Traditionally autumn is illustrated with New England foliage but every gardener in every region knows a different aesthetic. In the West, with so many different plants that grow here, we can have both traditional and nontraditional autumn color.

Autumn floral bouquet, with grasses, branches, seeds, foliage, leaves, flowers at Digging Dog Nursery

I did a recent post about California autumn and it seems so limited now that November is here.  Autumn keeps coming on, and indeed will probably not peak until late in the month. So I will expand by going outside California and include Oregon for this round of photos.

Here, in Hoyt Arboretum in Portland we see vivid oranges and yellows, first here in the staghorn sumac:

Staghorn Sumac (Rhus typhina) fall foliage and branch pattern, Hoyt Arboretum

And here Cotinus ‘Grace’. Standing under these tall Cotinus and looking up with backlight, the leaves take on the luminescence of a stainglass window.

Fall color on Cotinus ‘Grace’ tall shrub underneath looking up, Hoyt Arboretum

Also in Portland is this marvelous garden design by Sean Hogan; and really and what makes it so wonderful this time of year is the borrowed scenery of Liquid Amber trees outside of the garden, which provides background color from both the front garden . . .

Yucca rostrata with Arctostaphylos (manzanita) against autumn trees foliage backdrop, in Portland garden in autumn

. . . and from the back garden:

Foliage textures with Nolina, Agave, Salvia, Palm, Musa in Kuzma Garden

Notice how autumn sage is still going strong.

Another Oregon garden that is enhanced by borrowed scenery of autumn is the O’Byrne garden and what they called the chaparral garden section of summer-dry plants.

The Chaparral (dry) garden O’Byrne Oregon with colorful autumn foliage hybrid poplar trees

The still green leaves and red fruit of their variegated Cornus kousa tree are also enhanced by the borrowed fall foliage beyond the tree.

Cornus kousa variegata, Variegated Cornus Kousa tree with autumn berries, O’Byrne garden

A few years ago I went to Digging Dog Nursery in Mendocino to photograph autumn geraniums. I just could not stop taking pictures in the fall gardens there. Gary Ratway is a brilliant designer and his wife Deborah Wigham has a way with plants. These hornbeams columns with glowing with fall color.

Hornbeam trees (Carpinus betulus) pruned as columns with boxwood ball evergreen shrubs by gravel path entry to Gary Ratway garden

I couldn’t resist these necklaces of a Berberis.

Red berries of Berberis (Barberry) shrub in autumn, Gary Ratway garden

And the fall bouquet that Deborah put together that day, November 5, was simply astounding.

Autumn floral bouquet, with grasses, branches, seeds, foliage, leaves, flowers at Digging Dog Nursery; design Deborah Wigham.

I don’t think any western garden is complete without ornamental grasses and autumn is when they really shine, especially when backlit as this Miscanthus sinensis ‘Silberturm’.

Ornamental grass, Miscanthus sinensis ‘Silberturm’ or ‘Silver Tower’ catching the light in sunny garden

And grasses group together on a hillside garden meadow with flowering Salvia leucantha.

Salvia leucantha, Mexican Bush Sage flowering in California hillside garden among serpentine rocks with grasses, lavender, succulents and sculpture;

A truly unexpected autumn vignette is this Jelly Palm in Ruth Bancroft Garden, delicious orange fruit scattered the ground in the last post, but when I reviewed that file I realized the whole tree is fantastically set off by the colors of borrowed scenery.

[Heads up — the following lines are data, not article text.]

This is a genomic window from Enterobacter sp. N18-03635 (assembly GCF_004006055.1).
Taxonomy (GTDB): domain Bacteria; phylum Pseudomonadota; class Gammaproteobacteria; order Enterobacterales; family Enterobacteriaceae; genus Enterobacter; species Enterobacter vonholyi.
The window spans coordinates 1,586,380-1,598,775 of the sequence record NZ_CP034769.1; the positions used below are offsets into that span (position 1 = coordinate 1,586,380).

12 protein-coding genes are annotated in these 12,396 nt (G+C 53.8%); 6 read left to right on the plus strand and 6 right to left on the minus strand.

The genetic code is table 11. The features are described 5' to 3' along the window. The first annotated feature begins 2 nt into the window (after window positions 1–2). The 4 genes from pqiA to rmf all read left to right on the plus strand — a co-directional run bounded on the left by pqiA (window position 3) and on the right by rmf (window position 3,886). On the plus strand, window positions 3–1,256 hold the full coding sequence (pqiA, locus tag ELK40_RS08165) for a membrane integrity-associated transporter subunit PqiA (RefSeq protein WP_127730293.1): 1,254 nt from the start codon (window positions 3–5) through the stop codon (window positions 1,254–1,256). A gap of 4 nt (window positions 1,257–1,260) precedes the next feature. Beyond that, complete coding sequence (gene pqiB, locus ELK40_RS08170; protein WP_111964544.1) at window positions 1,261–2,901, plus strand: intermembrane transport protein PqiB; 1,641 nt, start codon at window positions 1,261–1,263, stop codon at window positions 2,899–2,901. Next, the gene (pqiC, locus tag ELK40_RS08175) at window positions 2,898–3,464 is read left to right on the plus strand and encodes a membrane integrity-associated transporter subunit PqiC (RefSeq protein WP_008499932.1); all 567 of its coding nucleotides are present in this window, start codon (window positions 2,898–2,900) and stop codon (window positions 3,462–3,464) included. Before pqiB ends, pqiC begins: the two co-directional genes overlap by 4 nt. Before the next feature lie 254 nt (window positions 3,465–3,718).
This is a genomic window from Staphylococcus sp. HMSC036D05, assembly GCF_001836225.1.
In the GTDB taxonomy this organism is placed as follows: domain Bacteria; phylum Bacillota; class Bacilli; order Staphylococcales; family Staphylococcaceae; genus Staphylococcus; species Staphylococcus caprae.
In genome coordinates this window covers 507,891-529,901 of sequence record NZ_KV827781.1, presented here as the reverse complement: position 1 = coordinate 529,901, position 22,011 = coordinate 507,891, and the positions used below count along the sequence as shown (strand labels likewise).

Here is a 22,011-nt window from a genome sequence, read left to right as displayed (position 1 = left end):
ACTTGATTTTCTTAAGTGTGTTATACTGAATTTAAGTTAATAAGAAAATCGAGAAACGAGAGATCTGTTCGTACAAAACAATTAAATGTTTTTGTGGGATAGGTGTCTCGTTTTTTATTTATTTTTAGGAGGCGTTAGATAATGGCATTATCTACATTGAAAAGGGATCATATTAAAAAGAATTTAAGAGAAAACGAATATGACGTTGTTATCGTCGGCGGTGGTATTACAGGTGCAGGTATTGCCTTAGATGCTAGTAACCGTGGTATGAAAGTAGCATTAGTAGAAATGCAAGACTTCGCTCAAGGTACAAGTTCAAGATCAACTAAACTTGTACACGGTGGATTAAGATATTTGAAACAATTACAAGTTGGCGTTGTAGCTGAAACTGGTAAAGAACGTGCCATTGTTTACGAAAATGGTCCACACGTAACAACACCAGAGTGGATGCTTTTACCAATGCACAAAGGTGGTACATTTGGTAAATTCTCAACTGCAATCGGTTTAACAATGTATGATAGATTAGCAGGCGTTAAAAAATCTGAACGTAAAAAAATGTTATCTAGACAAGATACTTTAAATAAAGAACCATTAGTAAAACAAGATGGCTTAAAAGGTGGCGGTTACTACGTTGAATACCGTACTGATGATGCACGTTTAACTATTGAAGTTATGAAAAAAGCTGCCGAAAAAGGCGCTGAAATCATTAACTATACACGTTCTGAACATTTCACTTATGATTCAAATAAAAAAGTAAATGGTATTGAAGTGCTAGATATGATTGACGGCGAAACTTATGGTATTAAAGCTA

Butia capitata, Jelly palm or Pindo palm, orange edible fruit in Bancroft Garden, Walnut Creek, California

And I must finish with a very classic fall foliage combination that would be at home in New England – this is the garden at Filoli, the way it will look later in November. 

Autumn (fall) color tapestry in California Filoli garden, Hydrangea, Japanese maples, Yoshino Cherry (middle yellow), dogwood, Ginkgo

I hope all of you have a chance to get out and enjoy the fall colors.  They are out there to be found. Go find beauty.


  1. Absolutely loooooooooooove the grasses on the hillside with the flowering Salvia Leucantha. That’s exactly what we need to do here on our property in Australia. Been looking for the right ‘look’ and this is it. I don’t suppose you know what some of the grasses are? And the Agave looks great in the corner there too. Thank you!

    • Thanks Kathy -I am afraid most of the grass you see is Stipa tenuissima which I *think * is banned in Australia and should be used with caution, as it can be invasive into the wild depending on your specific climate. I do not find it invasive in my own garden (or the one in this photo which is also in my County), but is does spread about. There are alternatives but too many to even attempt to list. Consult your local nursery folks and show the photo to them.

      • Thank you Saxon, that gives me a good starting point – so much appreciated. I’ve identified most of the other plants in your photo, we have an agave attenuata here that needs shifting so we’ll use that and get another. Salvia does really, really well, here and the wallabies don’t eat it, thankfully. We’ve had someone offer us a number of poa grasses they need to rehome and we’ll get some leucadendron too. We know the wallabies like it but if it’s surrounded by other plants, hopefully they won’t get to it. This really is perfect for the part of our property that is sloped and has granite rocks all over it. Thanks for replying.

          • I hadn’t till I saw you mentioned lavender under the photo. Yes, it has potential but I believe also burns well in bush fires so will tread carefully with it. But there are so many attractive lavenders these days, we may well do a small group of them.


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